After the bubble burst many social movements took on new energy, reinvigorated by a fresh harm caused by an old regime. There were demonstrations and direct actions, boycotts and protests, organizing and lobbying. Politicians could hardly ignore the vox populi: The groundswell of demand for sanctions and for a new paradigm that would benefit society, not subject it to the impulses of dataveillance capitalism. The crux of the movement came when political pressure finally translated into legal action. These new rules focused on one of the root issues: the economic status of data.
Data is no longer treated as a kind of private capital, which companies can accumulate and profit from simply by owning, selling, and/or renting the data. Instead, data is designated as personal property and as public good. People are free to gather and use data about themselves for their own personal purposes, such as the kind created by wearable trackers or home devices. But when it came to the large data banks—which aggregate and analyze big data sets about society, governance, and infrastructure—a new institution had to be created to manage them: the People’s Data Repository.
The PDR administers the collection, access, and use of data-as-a-public-good. Rather than, for instance, a company like Uber—monopolistic, extractive, politically ruthless—gathering all that data about mobility for their own benefit, the data is used to enhance and expand public transportation. With the data, analytics, and applications provided by the PDR, nothing precludes publically owned, non-profit agencies from building services that take full advantage of information technology. It is now no longer acceptable to allow private entities to claim ownership over what ought to be common goods and public services. Additionally, the PDR does more than provide support to public agencies. It also assists companies that are organized with social ownership in mind, like employee cooperatives and citizen equity firms. Such companies are given the resources to produce and are encouraged to innovate. They are rewarded for providing goods and services that contribute to society; if they work towards the public benefit, the amount of data they can access from PDR far outstrips what they would likely have collected on their own under the old system. By setting terms on access to the data needed to operate technological systems, the idea is to begin weakening the techno-capitalist imperatives that incentivize exploitative and extractive structures.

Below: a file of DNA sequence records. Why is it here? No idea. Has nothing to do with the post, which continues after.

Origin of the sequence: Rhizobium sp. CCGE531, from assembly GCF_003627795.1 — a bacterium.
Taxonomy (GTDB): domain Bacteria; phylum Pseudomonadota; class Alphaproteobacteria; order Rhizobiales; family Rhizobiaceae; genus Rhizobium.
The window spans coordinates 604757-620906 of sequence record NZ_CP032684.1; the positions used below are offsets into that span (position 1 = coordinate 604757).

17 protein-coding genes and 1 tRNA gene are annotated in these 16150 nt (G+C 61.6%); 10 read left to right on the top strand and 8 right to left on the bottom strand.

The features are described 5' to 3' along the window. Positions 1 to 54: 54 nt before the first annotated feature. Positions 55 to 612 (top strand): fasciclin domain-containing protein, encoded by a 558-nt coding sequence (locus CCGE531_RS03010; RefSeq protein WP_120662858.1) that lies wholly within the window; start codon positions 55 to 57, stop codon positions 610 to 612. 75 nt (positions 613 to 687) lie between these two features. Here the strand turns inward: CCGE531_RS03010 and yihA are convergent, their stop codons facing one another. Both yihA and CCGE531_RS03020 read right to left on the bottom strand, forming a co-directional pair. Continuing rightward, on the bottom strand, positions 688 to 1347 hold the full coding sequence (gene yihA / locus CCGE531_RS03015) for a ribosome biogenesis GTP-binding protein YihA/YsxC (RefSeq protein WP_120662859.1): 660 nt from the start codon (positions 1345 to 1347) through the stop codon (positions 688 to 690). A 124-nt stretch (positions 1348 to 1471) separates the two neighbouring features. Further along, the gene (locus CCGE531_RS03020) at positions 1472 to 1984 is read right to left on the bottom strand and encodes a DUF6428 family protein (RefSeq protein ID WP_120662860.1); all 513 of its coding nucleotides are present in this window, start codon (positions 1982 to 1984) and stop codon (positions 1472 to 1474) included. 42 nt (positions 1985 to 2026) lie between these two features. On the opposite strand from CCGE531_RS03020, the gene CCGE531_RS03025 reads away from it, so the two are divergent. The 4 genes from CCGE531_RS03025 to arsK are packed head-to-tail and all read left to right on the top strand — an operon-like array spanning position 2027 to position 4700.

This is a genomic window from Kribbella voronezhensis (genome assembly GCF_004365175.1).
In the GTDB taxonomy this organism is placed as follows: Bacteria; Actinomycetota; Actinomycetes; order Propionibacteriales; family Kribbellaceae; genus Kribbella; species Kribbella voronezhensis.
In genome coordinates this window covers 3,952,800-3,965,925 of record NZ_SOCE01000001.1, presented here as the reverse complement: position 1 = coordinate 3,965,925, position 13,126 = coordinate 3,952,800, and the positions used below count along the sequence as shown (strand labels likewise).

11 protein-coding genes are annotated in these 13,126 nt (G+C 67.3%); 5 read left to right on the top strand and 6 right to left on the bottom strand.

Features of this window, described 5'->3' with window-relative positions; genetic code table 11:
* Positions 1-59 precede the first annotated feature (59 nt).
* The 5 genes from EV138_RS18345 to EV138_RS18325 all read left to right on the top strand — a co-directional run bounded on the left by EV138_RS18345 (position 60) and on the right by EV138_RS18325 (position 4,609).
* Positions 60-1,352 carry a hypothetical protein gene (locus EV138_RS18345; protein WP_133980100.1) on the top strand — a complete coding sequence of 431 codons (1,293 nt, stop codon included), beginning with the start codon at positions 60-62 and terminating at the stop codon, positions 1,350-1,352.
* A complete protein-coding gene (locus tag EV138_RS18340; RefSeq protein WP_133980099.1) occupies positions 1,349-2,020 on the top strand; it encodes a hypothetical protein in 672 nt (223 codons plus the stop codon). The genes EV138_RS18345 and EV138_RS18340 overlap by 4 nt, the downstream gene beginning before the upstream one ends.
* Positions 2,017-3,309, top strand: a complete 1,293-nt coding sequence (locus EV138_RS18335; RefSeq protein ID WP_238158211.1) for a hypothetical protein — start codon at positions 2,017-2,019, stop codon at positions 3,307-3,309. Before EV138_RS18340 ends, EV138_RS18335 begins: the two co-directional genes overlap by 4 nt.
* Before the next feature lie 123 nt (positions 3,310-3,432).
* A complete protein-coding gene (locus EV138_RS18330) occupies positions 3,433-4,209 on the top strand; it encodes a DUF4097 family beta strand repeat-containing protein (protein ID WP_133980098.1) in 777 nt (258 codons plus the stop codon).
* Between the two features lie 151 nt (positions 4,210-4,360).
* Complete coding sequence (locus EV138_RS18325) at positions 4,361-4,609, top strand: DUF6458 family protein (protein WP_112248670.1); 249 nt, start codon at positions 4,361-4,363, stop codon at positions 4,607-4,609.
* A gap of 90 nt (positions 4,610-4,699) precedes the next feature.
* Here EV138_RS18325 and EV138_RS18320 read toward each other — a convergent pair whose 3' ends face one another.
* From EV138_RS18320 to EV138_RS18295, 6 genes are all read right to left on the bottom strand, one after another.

In terms of institutional structure, the PDR is similar to the Federal Reserve, in that it oversees data policy, regulates data services, and is independent within the government. However, unlike the technocratic structure of the Fed, the PDR incorporates regular democratic, participatory processes into its decision-making. This constant feedback, accountability, and oversight helps ensure the PDR supports programs that people need and desire—rather than ones driven by profit and privilege. The PDR’s founding principles are simple: If data comes from the people, then it should belong to the people and be used for public goods.